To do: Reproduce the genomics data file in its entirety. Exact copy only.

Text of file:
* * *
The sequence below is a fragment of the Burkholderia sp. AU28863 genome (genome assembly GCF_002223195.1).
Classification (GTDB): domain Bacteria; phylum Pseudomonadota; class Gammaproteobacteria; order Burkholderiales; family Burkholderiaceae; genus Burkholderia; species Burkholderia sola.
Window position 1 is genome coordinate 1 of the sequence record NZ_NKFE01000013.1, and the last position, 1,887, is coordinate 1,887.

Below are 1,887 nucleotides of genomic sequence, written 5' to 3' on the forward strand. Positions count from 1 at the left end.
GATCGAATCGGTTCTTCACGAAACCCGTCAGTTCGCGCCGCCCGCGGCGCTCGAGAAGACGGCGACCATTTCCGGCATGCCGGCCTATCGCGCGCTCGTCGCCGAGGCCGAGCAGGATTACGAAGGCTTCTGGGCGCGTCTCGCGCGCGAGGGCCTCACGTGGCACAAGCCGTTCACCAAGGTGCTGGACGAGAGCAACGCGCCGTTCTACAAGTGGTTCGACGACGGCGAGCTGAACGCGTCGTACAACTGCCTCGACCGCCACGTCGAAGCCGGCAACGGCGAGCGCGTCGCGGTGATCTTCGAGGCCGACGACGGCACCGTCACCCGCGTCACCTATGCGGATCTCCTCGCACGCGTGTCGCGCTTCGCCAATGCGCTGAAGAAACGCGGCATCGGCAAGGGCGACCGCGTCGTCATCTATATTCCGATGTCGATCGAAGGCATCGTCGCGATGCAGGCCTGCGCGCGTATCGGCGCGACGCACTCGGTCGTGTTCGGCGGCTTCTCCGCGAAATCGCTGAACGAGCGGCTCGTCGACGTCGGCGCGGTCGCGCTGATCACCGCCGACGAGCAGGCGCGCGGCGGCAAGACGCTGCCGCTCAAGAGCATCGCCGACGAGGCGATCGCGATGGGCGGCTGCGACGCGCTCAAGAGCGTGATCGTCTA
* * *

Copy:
The sequence below is a fragment of the Burkholderia sp. AU28863 genome (genome assembly GCF_002223195.1).
Classification (GTDB): domain Bacteria; phylum Pseudomonadota; class Gammaproteobacteria; order Burkholderiales; family Burkholderiaceae; genus Burkholderia; species Burkholderia sola.
Window position 1 is genome coordinate 1 of the sequence record NZ_NKFE01000013.1, and the last position, 1,887, is coordinate 1,887.

Below are 1,887 nucleotides of genomic sequence, written 5' to 3' on the forward strand. Positions count from 1 at the left end.
GATCGAATCGGTTCTTCACGAAACCCGTCAGTTCGCGCCGCCCGCGGCGCTCGAGAAGACGGCGACCATTTCCGGCATGCCGGCCTATCGCGCGCTCGTCGCCGAGGCCGAGCAGGATTACGAAGGCTTCTGGGCGCGTCTCGCGCGCGAGGGCCTCACGTGGCACAAGCCGTTCACCAAGGTGCTGGACGAGAGCAACGCGCCGTTCTACAAGTGGTTCGACGACGGCGAGCTGAACGCGTCGTACAACTGCCTCGACCGCCACGTCGAAGCCGGCAACGGCGAGCGCGTCGCGGTGATCTTCGAGGCCGACGACGGCACCGTCACCCGCGTCACCTATGCGGATCTCCTCGCACGCGTGTCGCGCTTCGCCAATGCGCTGAAGAAACGCGGCATCGGCAAGGGCGACCGCGTCGTCATCTATATTCCGATGTCGATCGAAGGCATCGTCGCGATGCAGGCCTGCGCGCGTATCGGCGCGACGCACTCGGTCGTGTTCGGCGGCTTCTCCGCGAAATCGCTGAACGAGCGGCTCGTCGACGTCGGCGCGGTCGCGCTGATCACCGCCGACGAGCAGGCGCGCGGCGGCAAGACGCTGCCGCTCAAGAGCATCGCCGACGAGGCGATCGCGATGGGCGGCTGCGACGCGCTCAAGAGCGTGATCGTCTA